A Brief Biog of The Pale

The Pale formed in Dublin in 1990 with Matthew Devereux on vocals Shane Wearen on Mandolins
Sean Molloy on Bass and a cheap as chips drum machine taking care of the beats.
They released an award winning debut album on A&M records in 1992 called (Here's one we made earlier)
The debut album and live shows received critical praise internationally.
The singles from that debut (Dogs with no tails) (Butterfly) and (Shut up venus) did well in both Ireland and the UK.
The highest chart positions came in Turkey, Israel and France and has given rise to succesfull cover versions of their songs
released in Turkey over the last decade.

As the group have toured they have added and subtracted instruments and players to the line-up.
The mainstay of the group has remained to be the unique sound conjured up by Matthew and Shane.
Over the years the music papers have compared them to artists like Tom Waits,The Violent Femmes and The Specials.
The Sound of the group is one of ethnic fusion and is often referred to as eclectic and quirky.
Over the years The Pale have recorded five live sessions for RTE radio and a further two for BBC radio.
The most recent session was recorded for John Kelly's The Mystery Train for which they debuted new songs from their upcoming album.

Fast forward to 2006 and The Pale are still playing live dates and releasing new records albeit independently.
The lastest record is called (The Final Garden E.P) and is available on their own label called Devereux Records.
Recently The Pale have re-recorded their single (Butterfly) in their native Irish for a compilation called (Ceol'06) which charted in the Top Ten.
A live track from The Pale called (Slope) has just been released on a compilation called (The Garden Sessions) out now on RMG.
All proceeds from this record go to The Irish Hospice Foundation.
The Pale have just completed recording a new album due for release this year with Q (aka Colm Quearney) in the production seat.
Over the course of the last few years Matthew Devereux and Shane Wearen have collaborated with a number of different artists
and their main strength as a group is that they always think outside the box.

The Good Ship

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Church Of Bones

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Beyond the Pale (Bewleys Cafe Theatre Dublin)
March the 2nd 2006 Irish Independent Day and night magazine Date:March 10th 2006
Title:Beyond the Pale
Venue:(Bewley's Cafe Theatre Dublin) 4 out of 5 stars

The Pale could easily be mistaken for a novelty band.
They dress theatrically and grin broadly when performing, as though being on stage, playing their songs, was the most fun in the world.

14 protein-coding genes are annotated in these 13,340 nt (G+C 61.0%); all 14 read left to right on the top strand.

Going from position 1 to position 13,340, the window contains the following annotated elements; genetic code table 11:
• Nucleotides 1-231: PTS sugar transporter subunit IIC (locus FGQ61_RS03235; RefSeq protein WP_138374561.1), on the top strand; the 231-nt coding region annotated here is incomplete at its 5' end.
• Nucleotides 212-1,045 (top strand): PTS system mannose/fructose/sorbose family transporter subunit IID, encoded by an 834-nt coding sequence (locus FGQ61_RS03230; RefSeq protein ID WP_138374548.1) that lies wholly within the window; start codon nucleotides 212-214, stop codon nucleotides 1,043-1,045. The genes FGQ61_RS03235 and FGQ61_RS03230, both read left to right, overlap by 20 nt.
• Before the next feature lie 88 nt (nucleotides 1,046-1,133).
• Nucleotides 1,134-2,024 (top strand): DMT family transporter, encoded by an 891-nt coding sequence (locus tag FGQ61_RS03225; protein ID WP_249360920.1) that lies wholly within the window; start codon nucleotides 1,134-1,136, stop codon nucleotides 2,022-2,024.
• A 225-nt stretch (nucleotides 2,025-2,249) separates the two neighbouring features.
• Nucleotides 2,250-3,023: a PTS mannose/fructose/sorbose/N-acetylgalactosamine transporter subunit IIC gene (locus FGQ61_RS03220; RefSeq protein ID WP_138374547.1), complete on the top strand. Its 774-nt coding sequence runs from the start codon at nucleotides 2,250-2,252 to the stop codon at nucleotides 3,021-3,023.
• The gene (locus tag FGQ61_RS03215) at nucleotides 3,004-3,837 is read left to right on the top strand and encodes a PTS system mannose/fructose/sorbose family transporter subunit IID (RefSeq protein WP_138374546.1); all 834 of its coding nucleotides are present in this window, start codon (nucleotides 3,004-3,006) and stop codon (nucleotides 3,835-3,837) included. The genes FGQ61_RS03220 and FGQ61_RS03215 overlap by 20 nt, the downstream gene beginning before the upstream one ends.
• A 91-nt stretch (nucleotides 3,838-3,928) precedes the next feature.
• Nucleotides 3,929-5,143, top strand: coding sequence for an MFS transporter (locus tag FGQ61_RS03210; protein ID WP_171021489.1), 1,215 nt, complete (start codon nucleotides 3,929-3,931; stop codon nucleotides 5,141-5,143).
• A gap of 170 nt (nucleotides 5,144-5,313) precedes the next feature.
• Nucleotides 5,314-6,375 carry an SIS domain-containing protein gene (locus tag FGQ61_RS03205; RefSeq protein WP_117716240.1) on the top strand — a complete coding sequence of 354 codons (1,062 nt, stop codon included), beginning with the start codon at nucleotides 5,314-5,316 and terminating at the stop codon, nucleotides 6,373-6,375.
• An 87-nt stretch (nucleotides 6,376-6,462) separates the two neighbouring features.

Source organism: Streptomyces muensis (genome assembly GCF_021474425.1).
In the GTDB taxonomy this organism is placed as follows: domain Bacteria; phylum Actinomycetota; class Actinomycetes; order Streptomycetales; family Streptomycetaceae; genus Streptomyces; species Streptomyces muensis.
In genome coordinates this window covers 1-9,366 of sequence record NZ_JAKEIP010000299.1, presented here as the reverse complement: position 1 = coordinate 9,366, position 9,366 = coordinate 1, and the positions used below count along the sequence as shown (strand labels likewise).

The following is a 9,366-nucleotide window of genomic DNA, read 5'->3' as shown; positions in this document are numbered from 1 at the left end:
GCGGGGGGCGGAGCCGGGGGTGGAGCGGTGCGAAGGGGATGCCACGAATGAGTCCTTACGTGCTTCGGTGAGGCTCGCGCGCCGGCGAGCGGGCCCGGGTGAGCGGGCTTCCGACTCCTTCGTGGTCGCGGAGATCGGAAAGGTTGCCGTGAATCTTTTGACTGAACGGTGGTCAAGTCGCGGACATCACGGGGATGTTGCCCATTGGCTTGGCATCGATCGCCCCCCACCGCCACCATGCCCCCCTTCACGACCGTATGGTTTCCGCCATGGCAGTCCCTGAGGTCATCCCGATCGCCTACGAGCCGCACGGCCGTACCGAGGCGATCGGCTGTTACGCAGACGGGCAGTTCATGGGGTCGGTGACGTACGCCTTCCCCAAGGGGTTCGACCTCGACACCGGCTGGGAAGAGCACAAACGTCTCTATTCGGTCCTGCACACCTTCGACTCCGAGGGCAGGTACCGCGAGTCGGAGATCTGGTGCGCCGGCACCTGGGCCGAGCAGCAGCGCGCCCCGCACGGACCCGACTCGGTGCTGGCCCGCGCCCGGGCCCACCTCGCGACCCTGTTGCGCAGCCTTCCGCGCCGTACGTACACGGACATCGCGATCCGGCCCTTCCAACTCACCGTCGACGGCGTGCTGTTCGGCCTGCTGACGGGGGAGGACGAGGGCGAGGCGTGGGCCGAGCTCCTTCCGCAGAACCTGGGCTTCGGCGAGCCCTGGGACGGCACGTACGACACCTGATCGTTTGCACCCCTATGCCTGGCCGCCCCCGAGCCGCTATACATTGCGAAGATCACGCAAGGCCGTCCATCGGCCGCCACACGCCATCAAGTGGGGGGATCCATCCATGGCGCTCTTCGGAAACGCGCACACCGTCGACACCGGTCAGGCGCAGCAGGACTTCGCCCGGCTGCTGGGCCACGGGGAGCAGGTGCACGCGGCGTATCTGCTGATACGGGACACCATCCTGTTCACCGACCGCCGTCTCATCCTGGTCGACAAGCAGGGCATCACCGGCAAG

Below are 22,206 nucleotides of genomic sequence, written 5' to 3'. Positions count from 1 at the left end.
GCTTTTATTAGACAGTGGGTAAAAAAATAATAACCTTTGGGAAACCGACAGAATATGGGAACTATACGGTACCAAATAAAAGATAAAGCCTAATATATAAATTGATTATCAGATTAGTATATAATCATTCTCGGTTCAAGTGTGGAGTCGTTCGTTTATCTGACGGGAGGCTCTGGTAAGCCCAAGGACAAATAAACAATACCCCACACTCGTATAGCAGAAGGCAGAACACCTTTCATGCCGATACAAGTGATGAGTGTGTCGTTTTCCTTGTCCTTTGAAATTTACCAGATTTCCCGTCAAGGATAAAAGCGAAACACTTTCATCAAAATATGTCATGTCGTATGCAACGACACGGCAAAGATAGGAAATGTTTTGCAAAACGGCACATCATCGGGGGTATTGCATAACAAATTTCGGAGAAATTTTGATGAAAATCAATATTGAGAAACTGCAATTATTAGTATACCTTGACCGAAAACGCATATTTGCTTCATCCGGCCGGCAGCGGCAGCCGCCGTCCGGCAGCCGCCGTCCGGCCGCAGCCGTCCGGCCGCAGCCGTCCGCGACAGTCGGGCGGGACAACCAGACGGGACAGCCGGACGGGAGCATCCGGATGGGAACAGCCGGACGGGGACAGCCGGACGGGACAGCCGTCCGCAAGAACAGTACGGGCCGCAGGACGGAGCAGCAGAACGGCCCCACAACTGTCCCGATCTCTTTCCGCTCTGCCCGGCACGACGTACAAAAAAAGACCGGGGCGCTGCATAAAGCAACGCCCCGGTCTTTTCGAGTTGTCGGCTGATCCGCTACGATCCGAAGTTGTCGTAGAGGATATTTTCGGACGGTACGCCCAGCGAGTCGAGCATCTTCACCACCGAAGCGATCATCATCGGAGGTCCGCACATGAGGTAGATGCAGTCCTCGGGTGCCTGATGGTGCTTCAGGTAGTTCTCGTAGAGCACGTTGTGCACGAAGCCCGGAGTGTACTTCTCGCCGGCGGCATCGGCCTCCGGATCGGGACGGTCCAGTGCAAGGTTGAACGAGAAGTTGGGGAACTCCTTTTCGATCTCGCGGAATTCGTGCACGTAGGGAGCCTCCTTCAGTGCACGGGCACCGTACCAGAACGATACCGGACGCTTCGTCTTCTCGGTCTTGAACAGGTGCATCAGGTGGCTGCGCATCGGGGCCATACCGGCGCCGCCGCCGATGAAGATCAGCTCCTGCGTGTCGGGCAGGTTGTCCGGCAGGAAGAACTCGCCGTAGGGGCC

Many years ago, they went so far to score a novelty hit, a ditzy ode to self-discovery called Butterfly.
Naturally, many people assumed - and continue to assume - the Dublin group to be cute, quirky and not to be taken seriously.
These people couldn't be more wrong, of course.
The extrovert trappings are an unnecessary distraction; there is nothing daft or silly about the Pale.
In fact, they write extravagant torch songs, full of heartbreak and crushing melancholy, but also excuding an insatiable hunger for life.
It is not by coincidence that their lynchpin is mandolin player Shane Wearen- his crackling fretwork has the frantic energy of a small tornado.
That the Pale are still around will be news to many.
They apparently petered out in the 1990's, killed off by the rise of Britpop and record company difficulties.
Recently, Wearen and frontman Matthew Devereux re-convened with the intention of making the definitive Pale album.
They stepped back into the public gaze last summer, supporting Antony and the johnsons in Dublin.
The Pale very nearly blew Antony off stage- he later joked of wanting to become the group's singer.
One of the purposes of this concert is to road test new material (former Lir guitarist Colm 'Q' Quearney is along to fill out the band's sound).
The venue, above the old Bewleys coffe house, is, by tradition, a cabaret room.
Short of the trio playing in your kitchen, it is hard to conceive of surroundings more intimate.
Small venues often faze musicians who do not relish looking their audience in the eye.
The Pale embrace the cosy setting. Devereux, a flinty Dub with a super-sized personality, appears particularly chuffed to be here.
One imagines those years in limbo, when he dreamed of putting the Pale back together again.
He has the air of a person whose dearest wish has come true.
It probably has. Some of the current songs feel like short stories set to music; several are nakedly political.
A few reject the conventions of pop entirely, seeming to collapse into the listener's arms in an exaggerated swoon.
The Pale are gracious enough to disinter Butterfly and Dogs With No Tails, another old hit.
They don't need to.
The new stuff sounds even better.
Ed Power
Road Movie..
IMP Playlist
zing! flip! squash!--WATERPLANET radio

Page Links
The Pale   http://www.myspace.com/thepaleie

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The Pale